5 Cloning a Repository

While tracking your own files remotely with GitHub is great for managing and storing your files, this doesn’t quite tap into the full use of the service. Remember, GitHub is above all a communication channel, in which people can share and discuss the code/files they’re working on. We haven’t yet taken advantage of much of what makes GitHub useful: getting files for a project, modifying them, discussing the changes with team members, and implementing those changes.

5.1 Cloning

To start using GitHub collaboratively, we need to retrieve, or clone, a repository. This will create a local copy of project files.

First, go back to your Home directory. You’ll be putting a repository here (in command line speak, the repository will be a “child” of Home).

$ cd ~

Now go to the following link: https://github.com/ucdavis-datalab-training/workshop_git_for_teams_sandbox

Once there, click on the green “Code” button, which should show the following:

The sandbox repository on GitHub

Since you have SSH keys, select the “SSH” option. Copy the text GitHub provides to your clipboard. Then, in the command line, type git clone, add a space, and paste in the line of text GitHub generated for you. Press Enter when you’ve entered this information. The full command should look like this:

$ git clone git@github.com:ucdavis-datalab-training/workshop_git_for_teams_sandbox.git
Cloning into 'workshop_git_for_teams_sandbox'...
remote: Enumerating objects: 63, done.
remote: Counting objects: 100% (6/6), done.
remote: Compressing objects: 100% (3/3), done.
remote: Total 63 (delta 5), reused 3 (delta 3), pack-reused 57
Receiving objects: 100% (63/63), 8.00 KiB | 4.00 MiB/s, done.
Resolving deltas: 100% (18/18), done.

If you’d like, you can use ls to see the newly made directory. You should see something like the following:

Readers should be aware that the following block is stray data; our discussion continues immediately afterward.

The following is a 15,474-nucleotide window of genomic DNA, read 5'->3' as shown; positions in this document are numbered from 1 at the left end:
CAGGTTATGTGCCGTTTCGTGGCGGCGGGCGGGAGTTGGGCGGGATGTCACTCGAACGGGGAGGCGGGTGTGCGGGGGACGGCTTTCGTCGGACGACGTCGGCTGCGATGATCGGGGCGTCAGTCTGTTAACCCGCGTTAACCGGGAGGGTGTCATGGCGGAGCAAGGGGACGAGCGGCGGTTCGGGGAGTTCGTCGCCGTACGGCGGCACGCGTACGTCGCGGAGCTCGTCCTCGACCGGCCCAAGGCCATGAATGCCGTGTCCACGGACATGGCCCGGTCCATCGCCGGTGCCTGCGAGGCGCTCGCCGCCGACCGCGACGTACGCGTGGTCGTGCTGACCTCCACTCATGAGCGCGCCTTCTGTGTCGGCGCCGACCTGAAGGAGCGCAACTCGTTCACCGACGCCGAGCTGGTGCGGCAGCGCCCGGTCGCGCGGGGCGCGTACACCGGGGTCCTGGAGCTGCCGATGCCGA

$ ls
Desktop                     Music
Documents                   Pictures                      
Downloads                   Public    
Library                     workshop_git_for_teams_sandbox

If you cd into the directory and then type ls -a, you’ll see a README.md file and a .git file, which contains all the logging info for the repository.

$ cd workshop_git_for_teams_sandbox 
$ ls -a
.          ..         .git       .gitignore README.md

5.2 Branching

From here, you can start making and tracking changes. But if you’re working with a team, you need to be sure that the changes you make don’t conflict with changes your team members may be making. This is where branching steps in. Version control systems like Git help you avoid major change conflicts (and thus lost or redundant work) by letting you “branch” a repository to complete tasks in parallel with others working on the project. Usually, teams will have a stable, “Main” branch, which serves as an enduring reference point for subsequent modifications. When people want to make changes to that stable code, they’ll make a new copy of the main branch, implement their changes, and then commit their changes back the main one.

In a moment, we’ll see how GitHub helps us manage the above process. First, however, we’ll need to branch the repository we’ve just cloned. We’ll do so locally and then we’ll push that branch to the remote repository.

First, check whether the cloned repository has any branches with git branch:

$ git branch
* main

Just main so far. Let’s make a new one. Recall that you can make and switch to a new branch with one command:

git checkout -b <branch-name>

Use this command to branch from the main one. Name your branch with your first name and the first initial of your last name.

$ git checkout -b <first-name_last-initial>
Switched to a new branch '<first-name_last-initial>'